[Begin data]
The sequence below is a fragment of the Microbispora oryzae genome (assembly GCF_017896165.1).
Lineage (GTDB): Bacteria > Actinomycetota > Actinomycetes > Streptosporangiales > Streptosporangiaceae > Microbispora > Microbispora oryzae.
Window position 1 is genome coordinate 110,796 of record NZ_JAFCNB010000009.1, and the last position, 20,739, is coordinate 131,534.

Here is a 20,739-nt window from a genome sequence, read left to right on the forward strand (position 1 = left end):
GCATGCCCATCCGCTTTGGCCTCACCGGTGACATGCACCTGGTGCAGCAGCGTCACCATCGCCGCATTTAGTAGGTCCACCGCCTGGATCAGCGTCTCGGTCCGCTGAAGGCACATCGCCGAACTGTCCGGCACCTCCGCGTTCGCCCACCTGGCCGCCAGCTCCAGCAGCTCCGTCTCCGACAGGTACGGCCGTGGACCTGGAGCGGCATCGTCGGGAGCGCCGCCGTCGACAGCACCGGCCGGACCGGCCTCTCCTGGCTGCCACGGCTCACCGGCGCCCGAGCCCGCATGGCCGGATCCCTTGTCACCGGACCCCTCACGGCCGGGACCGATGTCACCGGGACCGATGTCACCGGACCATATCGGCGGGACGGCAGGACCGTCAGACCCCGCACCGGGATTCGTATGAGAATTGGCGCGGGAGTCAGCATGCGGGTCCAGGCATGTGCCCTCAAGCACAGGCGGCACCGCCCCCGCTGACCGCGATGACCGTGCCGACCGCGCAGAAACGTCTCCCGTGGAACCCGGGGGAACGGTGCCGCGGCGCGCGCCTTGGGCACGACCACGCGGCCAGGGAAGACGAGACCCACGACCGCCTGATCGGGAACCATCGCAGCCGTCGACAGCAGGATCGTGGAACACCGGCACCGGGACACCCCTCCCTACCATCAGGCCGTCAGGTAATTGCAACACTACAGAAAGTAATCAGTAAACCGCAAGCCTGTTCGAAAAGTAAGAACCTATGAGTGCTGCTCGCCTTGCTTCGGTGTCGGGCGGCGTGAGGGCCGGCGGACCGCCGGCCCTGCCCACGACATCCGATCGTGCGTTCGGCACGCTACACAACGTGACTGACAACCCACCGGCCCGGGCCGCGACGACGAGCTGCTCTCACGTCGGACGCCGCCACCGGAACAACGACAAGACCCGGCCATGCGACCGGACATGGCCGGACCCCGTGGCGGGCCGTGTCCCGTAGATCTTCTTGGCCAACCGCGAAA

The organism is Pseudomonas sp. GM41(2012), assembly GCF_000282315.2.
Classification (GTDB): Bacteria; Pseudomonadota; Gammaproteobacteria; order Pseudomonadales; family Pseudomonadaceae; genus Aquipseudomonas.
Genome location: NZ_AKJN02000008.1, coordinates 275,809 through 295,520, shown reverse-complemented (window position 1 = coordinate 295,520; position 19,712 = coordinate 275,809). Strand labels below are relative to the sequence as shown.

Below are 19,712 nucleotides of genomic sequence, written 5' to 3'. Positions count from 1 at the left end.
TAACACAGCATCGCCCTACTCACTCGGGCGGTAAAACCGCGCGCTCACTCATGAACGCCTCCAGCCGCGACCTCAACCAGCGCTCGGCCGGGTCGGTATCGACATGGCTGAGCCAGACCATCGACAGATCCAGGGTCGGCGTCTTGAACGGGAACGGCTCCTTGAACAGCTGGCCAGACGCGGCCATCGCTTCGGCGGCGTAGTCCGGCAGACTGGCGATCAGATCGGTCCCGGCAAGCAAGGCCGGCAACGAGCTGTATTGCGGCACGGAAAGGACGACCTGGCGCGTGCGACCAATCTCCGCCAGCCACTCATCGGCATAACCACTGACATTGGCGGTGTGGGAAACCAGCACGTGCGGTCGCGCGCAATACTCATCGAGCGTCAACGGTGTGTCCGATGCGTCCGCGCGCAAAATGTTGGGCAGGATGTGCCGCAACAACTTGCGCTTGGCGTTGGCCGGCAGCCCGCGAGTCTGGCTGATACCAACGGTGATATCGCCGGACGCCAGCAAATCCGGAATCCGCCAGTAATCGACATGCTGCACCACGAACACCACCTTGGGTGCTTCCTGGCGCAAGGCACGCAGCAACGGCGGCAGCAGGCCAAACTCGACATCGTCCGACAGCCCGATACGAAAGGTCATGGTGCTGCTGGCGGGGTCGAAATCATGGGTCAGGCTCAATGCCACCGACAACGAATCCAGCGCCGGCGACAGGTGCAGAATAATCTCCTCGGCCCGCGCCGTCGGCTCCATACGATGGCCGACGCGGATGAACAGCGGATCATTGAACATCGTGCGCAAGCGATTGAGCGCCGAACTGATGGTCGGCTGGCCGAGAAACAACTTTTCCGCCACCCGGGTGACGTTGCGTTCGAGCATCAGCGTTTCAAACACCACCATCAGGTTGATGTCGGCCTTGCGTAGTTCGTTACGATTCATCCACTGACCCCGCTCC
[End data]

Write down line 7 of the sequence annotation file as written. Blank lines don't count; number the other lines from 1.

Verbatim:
Classification (GTDB): Bacteria; Pseudomonadota; Gammaproteobacteria; order Pseudomonadales; family Pseudomonadaceae; genus Aquipseudomonas.